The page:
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The Southeastern Pennsylvania Transit Authority (SEPTA), in collaboration with the Pennsylvania Turnpike Commission (PTC), yesterday issued a report calling on state and local official to address the “looming transportation funding crisis” driven by changes coming to Act 44.
Act 44 required the PTC to provide the Pennsylvania Department of Transportation (PennDOT) with $450 million annually for highways, bridges and public transit, according to a SEPTA press release. In 2013, the act was modified to dedicate the payments to public transit.
In 2022, PTC payments to PennDOT for transit will be cut to $50 million and then $450 million will be provided from the state's General Fund.
The report — developed by an advisory council made up of regional business, employers, elected officials and transportation agencies — addresses the unsustainable statewide funding system and limited economic growth at current funding levels, SEPTA officials said.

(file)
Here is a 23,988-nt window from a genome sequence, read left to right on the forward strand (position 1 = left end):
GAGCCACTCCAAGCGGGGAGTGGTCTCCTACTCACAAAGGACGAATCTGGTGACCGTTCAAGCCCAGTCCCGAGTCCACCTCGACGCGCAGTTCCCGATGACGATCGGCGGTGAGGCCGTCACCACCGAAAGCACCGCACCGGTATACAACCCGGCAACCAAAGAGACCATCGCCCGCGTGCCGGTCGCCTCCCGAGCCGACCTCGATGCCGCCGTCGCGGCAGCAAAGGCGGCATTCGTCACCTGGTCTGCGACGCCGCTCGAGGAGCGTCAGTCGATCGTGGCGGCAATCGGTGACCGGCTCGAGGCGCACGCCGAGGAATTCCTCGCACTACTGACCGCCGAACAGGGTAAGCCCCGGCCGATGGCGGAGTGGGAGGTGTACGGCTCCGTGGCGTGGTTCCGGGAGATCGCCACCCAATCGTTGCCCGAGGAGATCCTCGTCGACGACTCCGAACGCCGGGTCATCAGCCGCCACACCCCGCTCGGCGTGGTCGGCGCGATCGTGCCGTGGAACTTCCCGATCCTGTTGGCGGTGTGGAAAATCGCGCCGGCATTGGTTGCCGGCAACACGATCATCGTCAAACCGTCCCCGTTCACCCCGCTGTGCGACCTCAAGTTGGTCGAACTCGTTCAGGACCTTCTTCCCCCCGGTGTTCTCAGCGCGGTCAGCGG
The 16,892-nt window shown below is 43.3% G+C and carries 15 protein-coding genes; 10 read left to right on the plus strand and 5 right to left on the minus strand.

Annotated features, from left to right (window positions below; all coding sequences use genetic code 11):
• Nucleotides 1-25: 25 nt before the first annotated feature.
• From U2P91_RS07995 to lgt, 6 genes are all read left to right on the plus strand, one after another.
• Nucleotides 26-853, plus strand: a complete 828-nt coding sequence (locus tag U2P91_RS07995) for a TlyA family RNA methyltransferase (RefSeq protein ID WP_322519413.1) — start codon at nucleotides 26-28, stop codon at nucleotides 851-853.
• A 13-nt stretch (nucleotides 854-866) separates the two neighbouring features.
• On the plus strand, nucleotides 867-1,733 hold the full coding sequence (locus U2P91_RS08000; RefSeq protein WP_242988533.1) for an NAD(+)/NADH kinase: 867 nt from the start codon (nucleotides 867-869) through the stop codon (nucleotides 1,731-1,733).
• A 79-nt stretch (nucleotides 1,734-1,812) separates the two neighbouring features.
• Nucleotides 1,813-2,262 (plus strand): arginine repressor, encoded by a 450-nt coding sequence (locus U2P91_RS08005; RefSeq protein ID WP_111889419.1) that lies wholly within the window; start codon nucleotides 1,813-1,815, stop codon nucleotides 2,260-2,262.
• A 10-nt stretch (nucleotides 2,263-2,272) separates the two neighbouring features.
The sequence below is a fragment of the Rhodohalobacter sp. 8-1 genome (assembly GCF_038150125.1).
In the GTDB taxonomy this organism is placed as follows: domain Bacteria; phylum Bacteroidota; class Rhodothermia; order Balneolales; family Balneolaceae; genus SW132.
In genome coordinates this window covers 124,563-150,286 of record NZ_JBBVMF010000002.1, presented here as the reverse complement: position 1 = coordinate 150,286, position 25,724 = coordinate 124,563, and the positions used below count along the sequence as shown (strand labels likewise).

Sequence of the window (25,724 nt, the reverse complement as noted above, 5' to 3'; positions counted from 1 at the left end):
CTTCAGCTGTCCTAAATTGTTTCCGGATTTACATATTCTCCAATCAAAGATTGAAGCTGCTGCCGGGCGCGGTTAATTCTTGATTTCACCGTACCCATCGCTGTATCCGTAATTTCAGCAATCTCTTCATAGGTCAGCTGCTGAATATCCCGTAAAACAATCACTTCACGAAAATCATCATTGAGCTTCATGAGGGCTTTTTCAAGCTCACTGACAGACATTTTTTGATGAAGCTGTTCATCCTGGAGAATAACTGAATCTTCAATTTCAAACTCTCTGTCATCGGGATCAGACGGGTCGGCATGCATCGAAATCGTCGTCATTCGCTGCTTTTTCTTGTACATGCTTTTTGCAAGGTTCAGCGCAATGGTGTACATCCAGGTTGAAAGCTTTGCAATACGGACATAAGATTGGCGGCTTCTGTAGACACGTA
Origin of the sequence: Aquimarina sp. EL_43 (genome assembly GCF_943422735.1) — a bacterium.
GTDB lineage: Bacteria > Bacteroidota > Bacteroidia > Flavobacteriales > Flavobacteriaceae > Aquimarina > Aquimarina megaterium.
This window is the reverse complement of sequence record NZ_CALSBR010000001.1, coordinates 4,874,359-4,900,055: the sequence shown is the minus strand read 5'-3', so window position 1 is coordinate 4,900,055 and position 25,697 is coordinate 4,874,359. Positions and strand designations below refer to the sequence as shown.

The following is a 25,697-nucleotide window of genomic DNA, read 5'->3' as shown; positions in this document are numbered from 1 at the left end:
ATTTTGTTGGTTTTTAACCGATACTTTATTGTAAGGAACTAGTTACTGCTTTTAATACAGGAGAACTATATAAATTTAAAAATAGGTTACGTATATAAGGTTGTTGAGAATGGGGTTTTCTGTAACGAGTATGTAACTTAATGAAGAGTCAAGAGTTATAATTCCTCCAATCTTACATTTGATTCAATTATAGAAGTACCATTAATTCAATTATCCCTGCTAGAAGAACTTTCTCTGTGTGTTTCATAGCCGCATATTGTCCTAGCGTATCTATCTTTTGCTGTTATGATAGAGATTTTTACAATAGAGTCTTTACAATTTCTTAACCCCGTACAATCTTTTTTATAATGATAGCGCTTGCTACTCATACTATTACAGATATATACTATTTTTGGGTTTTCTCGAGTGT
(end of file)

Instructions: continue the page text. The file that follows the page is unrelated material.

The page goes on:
Reduced and unstable funding will lead to more project and procurement delays and ultimately impact service levels for riders, they added.
“With the aid of regional leaders, we assembled a report that provides a clear picture of the vision and challenges facing our transportation system and a menu of options to address them,” said SEPTA Chair Pasquale Deon.
Pasquale Deon, SEPTA chairman, said without sustainable state funding and new sources of revenues, projects such as the high-speed trail to King Prussia, added capacity to trains on the Market-Frankford line, new regional rail cars and modernized trolley will “simply not happen.”